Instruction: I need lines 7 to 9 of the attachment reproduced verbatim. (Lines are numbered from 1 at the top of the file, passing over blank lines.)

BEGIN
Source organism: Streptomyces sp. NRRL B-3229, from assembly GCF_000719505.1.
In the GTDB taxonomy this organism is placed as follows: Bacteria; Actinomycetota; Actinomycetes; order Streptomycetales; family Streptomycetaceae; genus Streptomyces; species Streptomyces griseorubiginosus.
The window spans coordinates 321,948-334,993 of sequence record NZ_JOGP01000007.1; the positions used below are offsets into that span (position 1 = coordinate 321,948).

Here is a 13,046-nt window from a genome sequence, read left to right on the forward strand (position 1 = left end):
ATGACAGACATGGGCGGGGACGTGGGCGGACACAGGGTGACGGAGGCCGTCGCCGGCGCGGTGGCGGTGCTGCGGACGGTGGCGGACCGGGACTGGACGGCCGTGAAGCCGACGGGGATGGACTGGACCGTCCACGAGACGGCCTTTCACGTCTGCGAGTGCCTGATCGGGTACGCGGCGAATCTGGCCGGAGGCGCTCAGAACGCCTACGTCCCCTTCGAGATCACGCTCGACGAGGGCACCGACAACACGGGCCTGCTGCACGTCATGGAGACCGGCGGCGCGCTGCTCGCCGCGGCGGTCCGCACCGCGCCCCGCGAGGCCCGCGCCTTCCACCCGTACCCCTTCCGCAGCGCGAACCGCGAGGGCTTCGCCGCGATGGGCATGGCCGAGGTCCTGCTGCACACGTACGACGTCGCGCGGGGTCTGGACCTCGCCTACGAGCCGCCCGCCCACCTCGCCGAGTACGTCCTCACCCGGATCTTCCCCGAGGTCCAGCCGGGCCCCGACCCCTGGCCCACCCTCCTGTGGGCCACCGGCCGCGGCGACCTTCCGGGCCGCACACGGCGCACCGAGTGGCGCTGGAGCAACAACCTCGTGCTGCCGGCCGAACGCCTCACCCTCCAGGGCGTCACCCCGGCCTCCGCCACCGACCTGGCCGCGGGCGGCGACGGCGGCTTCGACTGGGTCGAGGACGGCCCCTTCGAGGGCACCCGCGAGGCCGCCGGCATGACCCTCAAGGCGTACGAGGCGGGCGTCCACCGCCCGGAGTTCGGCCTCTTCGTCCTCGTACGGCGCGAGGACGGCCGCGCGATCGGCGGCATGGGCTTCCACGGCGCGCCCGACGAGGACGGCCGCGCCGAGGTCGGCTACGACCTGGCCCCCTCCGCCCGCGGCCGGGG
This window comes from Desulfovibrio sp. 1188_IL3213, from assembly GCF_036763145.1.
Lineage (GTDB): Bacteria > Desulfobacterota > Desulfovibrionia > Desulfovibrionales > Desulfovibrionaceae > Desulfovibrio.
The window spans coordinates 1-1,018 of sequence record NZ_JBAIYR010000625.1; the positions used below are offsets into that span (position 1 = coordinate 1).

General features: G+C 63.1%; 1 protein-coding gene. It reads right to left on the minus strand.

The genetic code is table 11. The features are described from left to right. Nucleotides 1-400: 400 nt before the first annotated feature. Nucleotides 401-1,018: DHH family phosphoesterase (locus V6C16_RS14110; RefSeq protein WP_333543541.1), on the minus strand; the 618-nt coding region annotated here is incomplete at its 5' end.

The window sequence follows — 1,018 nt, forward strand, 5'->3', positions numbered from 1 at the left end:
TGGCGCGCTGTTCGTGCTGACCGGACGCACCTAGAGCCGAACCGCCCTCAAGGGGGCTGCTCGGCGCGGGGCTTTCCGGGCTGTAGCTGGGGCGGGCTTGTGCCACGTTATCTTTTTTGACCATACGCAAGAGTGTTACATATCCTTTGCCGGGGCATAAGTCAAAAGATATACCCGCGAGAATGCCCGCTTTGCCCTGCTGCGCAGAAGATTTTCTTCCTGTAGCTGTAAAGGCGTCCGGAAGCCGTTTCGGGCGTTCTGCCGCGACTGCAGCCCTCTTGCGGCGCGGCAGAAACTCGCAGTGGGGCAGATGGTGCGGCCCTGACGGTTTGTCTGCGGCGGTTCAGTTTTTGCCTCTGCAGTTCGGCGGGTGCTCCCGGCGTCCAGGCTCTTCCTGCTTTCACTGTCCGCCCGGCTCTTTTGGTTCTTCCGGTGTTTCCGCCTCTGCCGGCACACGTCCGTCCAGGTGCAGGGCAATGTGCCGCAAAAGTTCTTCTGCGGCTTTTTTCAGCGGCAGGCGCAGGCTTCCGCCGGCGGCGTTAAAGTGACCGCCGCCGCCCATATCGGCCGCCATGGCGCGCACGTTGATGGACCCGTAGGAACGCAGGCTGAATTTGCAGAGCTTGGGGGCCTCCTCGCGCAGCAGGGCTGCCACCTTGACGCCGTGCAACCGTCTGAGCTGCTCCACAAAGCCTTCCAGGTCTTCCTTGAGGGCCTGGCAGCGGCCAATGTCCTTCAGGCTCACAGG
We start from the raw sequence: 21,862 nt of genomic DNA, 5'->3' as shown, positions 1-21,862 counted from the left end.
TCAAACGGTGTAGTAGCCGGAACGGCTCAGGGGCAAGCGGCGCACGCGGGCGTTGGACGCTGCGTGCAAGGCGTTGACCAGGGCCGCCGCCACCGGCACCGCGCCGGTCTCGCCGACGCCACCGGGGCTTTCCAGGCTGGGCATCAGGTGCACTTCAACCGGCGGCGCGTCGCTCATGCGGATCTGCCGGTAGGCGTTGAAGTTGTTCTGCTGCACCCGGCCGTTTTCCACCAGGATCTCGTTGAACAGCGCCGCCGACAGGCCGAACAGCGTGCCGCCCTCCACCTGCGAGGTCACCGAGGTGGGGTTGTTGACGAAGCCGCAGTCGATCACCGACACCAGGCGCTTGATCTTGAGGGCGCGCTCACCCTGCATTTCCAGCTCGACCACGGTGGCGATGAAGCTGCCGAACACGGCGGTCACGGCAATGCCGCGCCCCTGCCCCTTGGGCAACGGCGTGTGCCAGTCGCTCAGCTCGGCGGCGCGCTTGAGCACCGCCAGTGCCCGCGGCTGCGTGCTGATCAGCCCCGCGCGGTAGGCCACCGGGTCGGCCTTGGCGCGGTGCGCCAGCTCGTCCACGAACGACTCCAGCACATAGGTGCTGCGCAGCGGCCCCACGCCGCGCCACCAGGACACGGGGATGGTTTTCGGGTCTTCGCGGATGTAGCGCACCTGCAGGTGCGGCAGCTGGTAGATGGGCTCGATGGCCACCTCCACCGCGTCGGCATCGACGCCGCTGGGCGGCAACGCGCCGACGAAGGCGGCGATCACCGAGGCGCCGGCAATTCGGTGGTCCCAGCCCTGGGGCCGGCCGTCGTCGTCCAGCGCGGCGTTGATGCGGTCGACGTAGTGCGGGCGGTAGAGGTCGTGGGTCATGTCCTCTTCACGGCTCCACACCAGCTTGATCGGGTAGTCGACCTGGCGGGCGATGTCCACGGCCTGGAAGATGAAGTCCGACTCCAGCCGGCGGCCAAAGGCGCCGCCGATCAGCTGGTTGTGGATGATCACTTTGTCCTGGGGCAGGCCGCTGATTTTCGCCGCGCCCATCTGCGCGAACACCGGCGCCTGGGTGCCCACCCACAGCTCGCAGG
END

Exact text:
Lineage (GTDB): Bacteria > Desulfobacterota > Desulfovibrionia > Desulfovibrionales > Desulfovibrionaceae > Desulfovibrio.
The window spans coordinates 1-1,018 of sequence record NZ_JBAIYR010000625.1; the positions used below are offsets into that span (position 1 = coordinate 1).

General features: G+C 63.1%; 1 protein-coding gene. It reads right to left on the minus strand.